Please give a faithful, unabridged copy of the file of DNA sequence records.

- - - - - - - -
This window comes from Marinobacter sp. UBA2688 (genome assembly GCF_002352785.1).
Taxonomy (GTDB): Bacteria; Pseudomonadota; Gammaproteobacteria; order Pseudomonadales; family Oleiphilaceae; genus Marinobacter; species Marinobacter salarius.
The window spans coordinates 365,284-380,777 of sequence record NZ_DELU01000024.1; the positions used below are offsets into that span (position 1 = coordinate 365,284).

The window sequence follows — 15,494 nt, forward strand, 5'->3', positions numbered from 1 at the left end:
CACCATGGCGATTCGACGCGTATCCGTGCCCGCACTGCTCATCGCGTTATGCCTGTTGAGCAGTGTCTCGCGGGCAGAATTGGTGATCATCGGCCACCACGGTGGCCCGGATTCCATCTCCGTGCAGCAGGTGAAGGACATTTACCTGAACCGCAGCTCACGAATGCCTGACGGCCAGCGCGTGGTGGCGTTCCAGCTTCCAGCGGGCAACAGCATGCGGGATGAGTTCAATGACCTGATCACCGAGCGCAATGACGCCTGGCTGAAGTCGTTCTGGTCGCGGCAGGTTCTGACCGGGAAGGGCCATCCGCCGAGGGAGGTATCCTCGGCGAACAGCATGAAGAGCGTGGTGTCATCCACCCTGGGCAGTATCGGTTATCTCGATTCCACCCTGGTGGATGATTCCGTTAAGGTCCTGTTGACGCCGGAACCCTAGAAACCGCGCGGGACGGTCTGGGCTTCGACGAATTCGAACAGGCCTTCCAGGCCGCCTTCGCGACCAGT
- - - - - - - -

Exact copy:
This window comes from Marinobacter sp. UBA2688 (genome assembly GCF_002352785.1).
Taxonomy (GTDB): Bacteria; Pseudomonadota; Gammaproteobacteria; order Pseudomonadales; family Oleiphilaceae; genus Marinobacter; species Marinobacter salarius.
The window spans coordinates 365,284-380,777 of sequence record NZ_DELU01000024.1; the positions used below are offsets into that span (position 1 = coordinate 365,284).

The window sequence follows — 15,494 nt, forward strand, 5'->3', positions numbered from 1 at the left end:
CACCATGGCGATTCGACGCGTATCCGTGCCCGCACTGCTCATCGCGTTATGCCTGTTGAGCAGTGTCTCGCGGGCAGAATTGGTGATCATCGGCCACCACGGTGGCCCGGATTCCATCTCCGTGCAGCAGGTGAAGGACATTTACCTGAACCGCAGCTCACGAATGCCTGACGGCCAGCGCGTGGTGGCGTTCCAGCTTCCAGCGGGCAACAGCATGCGGGATGAGTTCAATGACCTGATCACCGAGCGCAATGACGCCTGGCTGAAGTCGTTCTGGTCGCGGCAGGTTCTGACCGGGAAGGGCCATCCGCCGAGGGAGGTATCCTCGGCGAACAGCATGAAGAGCGTGGTGTCATCCACCCTGGGCAGTATCGGTTATCTCGATTCCACCCTGGTGGATGATTCCGTTAAGGTCCTGTTGACGCCGGAACCCTAGAAACCGCGCGGGACGGTCTGGGCTTCGACGAATTCGAACAGGCCTTCCAGGCCGCCTTCGCGACCAGT